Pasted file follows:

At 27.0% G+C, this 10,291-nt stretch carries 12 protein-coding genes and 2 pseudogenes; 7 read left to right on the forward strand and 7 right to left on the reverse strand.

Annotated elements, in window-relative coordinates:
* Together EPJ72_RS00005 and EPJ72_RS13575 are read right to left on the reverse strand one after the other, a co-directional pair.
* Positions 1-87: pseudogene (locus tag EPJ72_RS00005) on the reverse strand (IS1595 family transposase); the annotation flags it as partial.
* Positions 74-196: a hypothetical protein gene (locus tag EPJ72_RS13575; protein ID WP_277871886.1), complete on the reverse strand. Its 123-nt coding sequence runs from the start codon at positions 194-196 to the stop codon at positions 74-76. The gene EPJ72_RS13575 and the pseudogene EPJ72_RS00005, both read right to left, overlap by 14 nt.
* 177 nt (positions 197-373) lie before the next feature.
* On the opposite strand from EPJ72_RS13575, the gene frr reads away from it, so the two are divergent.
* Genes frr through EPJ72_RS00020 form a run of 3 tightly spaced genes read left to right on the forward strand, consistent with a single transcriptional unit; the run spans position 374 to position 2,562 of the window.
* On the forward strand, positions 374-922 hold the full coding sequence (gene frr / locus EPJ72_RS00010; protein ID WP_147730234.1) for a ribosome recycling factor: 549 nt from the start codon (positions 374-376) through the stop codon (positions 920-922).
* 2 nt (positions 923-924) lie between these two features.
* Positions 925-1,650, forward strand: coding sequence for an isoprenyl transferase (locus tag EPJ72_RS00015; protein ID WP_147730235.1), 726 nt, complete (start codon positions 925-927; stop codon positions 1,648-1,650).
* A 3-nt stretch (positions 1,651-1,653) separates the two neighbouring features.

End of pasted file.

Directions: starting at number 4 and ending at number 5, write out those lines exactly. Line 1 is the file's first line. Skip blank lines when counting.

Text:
* Positions 1-87: pseudogene (locus tag EPJ72_RS00005) on the reverse strand (IS1595 family transposase); the annotation flags it as partial.
* Positions 74-196: a hypothetical protein gene (locus tag EPJ72_RS13575; protein ID WP_277871886.1), complete on the reverse strand. Its 123-nt coding sequence runs from the start codon at positions 194-196 to the stop codon at positions 74-76. The gene EPJ72_RS13575 and the pseudogene EPJ72_RS00005, both read right to left, overlap by 14 nt.